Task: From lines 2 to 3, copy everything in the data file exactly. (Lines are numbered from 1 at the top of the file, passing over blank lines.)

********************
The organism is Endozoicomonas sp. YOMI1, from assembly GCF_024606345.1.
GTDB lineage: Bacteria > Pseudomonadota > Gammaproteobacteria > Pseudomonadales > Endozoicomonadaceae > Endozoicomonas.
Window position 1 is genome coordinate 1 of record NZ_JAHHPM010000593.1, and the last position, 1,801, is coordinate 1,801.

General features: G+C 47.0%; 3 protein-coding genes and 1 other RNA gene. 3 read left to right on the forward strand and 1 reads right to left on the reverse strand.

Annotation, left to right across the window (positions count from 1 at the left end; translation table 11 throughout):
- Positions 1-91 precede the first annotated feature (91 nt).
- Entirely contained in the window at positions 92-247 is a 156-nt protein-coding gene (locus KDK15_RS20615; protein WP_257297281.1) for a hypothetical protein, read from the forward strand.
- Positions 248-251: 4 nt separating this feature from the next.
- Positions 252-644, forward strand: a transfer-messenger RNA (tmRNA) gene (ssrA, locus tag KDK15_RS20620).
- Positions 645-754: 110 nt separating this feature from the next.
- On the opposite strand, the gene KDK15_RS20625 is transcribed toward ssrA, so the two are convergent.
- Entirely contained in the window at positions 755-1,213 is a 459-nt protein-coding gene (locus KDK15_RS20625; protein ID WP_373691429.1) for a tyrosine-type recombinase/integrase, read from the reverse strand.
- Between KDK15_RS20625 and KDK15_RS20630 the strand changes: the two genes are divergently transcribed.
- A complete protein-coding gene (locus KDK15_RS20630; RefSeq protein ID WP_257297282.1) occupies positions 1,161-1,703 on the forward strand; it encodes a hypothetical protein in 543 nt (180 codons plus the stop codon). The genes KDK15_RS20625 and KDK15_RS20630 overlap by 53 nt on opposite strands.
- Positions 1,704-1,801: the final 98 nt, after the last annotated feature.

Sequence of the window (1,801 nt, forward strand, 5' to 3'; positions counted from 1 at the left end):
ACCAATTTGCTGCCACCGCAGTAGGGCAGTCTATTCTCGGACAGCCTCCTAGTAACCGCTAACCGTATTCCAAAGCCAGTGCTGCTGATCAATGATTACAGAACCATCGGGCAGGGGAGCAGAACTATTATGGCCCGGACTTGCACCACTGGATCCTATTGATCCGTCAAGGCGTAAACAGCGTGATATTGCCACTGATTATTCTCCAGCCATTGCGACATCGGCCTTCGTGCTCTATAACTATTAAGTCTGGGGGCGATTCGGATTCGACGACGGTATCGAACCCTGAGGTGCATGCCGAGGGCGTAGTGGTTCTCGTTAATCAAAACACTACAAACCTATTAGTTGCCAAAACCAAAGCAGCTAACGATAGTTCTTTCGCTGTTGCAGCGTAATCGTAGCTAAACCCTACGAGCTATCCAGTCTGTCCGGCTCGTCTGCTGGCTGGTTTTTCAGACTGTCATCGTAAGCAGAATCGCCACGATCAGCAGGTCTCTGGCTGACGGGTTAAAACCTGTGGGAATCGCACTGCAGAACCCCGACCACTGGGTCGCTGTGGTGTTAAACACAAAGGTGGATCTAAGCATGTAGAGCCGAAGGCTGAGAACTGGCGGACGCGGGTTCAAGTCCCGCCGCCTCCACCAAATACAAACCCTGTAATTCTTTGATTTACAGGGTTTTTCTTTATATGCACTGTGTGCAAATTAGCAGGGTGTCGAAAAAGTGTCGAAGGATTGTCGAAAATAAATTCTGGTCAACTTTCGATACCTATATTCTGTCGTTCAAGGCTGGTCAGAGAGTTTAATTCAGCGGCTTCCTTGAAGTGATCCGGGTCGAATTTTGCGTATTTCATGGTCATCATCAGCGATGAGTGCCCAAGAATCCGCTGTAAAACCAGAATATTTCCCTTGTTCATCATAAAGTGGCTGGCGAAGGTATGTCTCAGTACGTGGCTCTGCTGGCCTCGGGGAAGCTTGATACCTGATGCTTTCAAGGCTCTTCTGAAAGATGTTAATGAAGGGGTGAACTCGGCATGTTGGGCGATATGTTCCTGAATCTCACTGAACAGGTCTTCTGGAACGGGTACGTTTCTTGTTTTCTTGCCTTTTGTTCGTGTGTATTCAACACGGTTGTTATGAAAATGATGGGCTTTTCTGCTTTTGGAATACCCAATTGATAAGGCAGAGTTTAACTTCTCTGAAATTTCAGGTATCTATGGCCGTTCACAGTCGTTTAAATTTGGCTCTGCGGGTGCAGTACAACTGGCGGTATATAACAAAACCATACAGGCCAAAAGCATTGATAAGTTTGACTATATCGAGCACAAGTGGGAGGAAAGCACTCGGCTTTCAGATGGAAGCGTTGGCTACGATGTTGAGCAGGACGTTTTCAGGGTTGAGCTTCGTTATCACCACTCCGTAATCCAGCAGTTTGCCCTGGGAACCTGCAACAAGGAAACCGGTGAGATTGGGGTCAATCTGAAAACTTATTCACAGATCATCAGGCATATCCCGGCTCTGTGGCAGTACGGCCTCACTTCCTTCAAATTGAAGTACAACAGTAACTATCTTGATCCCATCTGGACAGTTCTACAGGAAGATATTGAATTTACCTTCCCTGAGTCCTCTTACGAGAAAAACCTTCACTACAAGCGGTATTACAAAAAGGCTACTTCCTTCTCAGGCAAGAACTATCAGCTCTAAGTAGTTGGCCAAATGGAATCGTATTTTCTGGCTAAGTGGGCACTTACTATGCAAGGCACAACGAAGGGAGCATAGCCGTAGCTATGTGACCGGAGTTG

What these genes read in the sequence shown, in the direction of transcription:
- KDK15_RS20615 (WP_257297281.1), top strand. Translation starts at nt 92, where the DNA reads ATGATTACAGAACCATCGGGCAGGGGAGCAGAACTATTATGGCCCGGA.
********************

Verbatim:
GTDB lineage: Bacteria > Pseudomonadota > Gammaproteobacteria > Pseudomonadales > Endozoicomonadaceae > Endozoicomonas.
Window position 1 is genome coordinate 1 of record NZ_JAHHPM010000593.1, and the last position, 1,801, is coordinate 1,801.